Hitting the right note

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I’ve started writing notes for my therapist between sessions. The idea is to put to paper what I am feeling and experiencing in the moment before it loses its shape and strength. Tonight, I’ll place these notes in an envelope, ready to hand over in my session with DS (Deep Soul) tomorrow evening.

It feels risky to try this out. The notes are revealing in the sense that I share pieces of my mind and heart. Yes, I also share myself in the weekly therapy session but that feels a teensy bit safer somehow. By the time the session comes around, I’ve had time to process and can choose what to share. Normally, we can only really touch on one or two things in that hour. The notes may just be a nifty way for him to know me more intimately, for the benefit of the work we do together.

They offer fresher and more raw insight into who I am. They read like conversations. To myself and to him. It feels so natural to write instead of speak. I think too much when I speak. Writing is a direct path to the less conscious elements at play.

Writing what is wrong…

Perhaps this is a sign that I am starting to trust him more.

I feel a bit safer after he clarified something last week which had left me quite hurt in the therapy room last year.

At the time, I had brought him a beautiful piece of classical music to listen to, thinking it would offer a relaxing few minutes after what I guessed was a busy Monday for him. I was ready to play the tune on my cellphone. The music really spoke to me. The female voices, soprano and alto, seemed to weave in and out of each other, creating a tapestry of heart-aching sadness and loss. At the same time, the melodies were so beautiful, you couldn’t help but feel you had been touched by something bigger than yourself. While I wanted the music to be an escape for DS, it was also extremely personal. I felt like I was handing over a piece of my soul for him to examine. I was ready to answer his questions about the piece after playing it.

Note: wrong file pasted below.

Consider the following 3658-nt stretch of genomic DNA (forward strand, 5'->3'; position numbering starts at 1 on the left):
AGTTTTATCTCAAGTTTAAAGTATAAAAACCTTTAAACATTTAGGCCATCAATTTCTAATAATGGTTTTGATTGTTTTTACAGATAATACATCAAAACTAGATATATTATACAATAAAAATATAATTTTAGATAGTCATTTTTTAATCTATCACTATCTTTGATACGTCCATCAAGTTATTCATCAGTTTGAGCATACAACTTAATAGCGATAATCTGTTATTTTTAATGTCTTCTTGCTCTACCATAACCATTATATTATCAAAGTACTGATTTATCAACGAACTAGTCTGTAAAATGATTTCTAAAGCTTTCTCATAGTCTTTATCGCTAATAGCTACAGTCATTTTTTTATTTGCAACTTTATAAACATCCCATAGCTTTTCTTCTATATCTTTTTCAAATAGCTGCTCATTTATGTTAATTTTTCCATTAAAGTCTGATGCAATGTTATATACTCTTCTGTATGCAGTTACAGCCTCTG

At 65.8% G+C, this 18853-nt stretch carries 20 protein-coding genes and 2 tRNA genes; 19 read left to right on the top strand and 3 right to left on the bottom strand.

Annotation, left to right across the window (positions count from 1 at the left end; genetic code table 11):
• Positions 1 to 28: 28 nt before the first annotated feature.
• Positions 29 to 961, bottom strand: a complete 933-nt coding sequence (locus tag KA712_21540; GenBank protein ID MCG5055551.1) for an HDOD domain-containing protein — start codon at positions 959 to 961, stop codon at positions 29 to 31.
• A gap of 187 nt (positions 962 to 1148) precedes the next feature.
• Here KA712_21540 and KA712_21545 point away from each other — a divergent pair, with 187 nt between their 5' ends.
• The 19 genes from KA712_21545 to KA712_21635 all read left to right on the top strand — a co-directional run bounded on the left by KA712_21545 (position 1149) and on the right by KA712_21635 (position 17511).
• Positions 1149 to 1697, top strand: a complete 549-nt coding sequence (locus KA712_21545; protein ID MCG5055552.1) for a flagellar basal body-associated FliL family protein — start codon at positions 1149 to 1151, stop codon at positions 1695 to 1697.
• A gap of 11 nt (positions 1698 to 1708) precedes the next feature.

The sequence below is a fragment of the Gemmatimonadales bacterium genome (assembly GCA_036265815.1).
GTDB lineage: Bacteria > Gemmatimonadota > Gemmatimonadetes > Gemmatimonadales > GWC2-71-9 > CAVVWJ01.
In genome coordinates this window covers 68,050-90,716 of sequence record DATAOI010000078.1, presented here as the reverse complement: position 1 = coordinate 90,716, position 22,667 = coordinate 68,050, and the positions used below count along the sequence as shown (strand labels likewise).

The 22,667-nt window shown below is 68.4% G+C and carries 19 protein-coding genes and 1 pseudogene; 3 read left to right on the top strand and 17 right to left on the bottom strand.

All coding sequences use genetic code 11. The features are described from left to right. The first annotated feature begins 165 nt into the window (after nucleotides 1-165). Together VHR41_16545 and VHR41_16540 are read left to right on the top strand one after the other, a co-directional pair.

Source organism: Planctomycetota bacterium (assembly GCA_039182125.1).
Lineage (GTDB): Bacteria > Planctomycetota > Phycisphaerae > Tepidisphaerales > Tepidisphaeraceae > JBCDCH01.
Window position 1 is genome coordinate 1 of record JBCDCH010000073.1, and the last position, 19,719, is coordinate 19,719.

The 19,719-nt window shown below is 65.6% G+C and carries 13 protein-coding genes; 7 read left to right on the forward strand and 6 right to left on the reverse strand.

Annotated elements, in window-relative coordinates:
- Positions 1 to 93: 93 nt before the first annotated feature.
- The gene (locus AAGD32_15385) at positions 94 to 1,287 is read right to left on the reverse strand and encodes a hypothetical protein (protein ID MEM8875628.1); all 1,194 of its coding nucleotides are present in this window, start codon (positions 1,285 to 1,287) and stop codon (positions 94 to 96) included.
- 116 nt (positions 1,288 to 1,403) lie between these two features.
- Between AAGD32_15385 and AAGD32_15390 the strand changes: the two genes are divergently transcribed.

Needless to say, the session did not go at all how I had intended. He seemed quite taken aback and abrupt. He wanted to know why I had brought the music. I explained it was for him. Obviously, it was not just a gift but something I was planning to use as a springboard for a topic I wanted to discuss in our session. He did not want to listen to the song before speaking and I immediately felt prickly and hurt. Why was he being so mean? Why was he rejecting the song, i.e. ME?! We battled back and forth for a few minutes and he asked what the song was about. I said it would be easier to explain if we just listened to the DAMN song. In beautiful therapist style, he asked: “And what would it mean to you if I just listened to the –dramatic pause– DAMN song?” Ha.

I swear some therapists sing their interpretations in the mirror…

I was so offended by this stage that I said I did not feel like playing the song or talking about it anymore. Very mature, I know. But my shame buttons had been slammed and I wanted to escape how small I felt in the moment. I honestly wanted to shrink into one of the crevices in his soft couch and disappear. The moment never really resolved itself.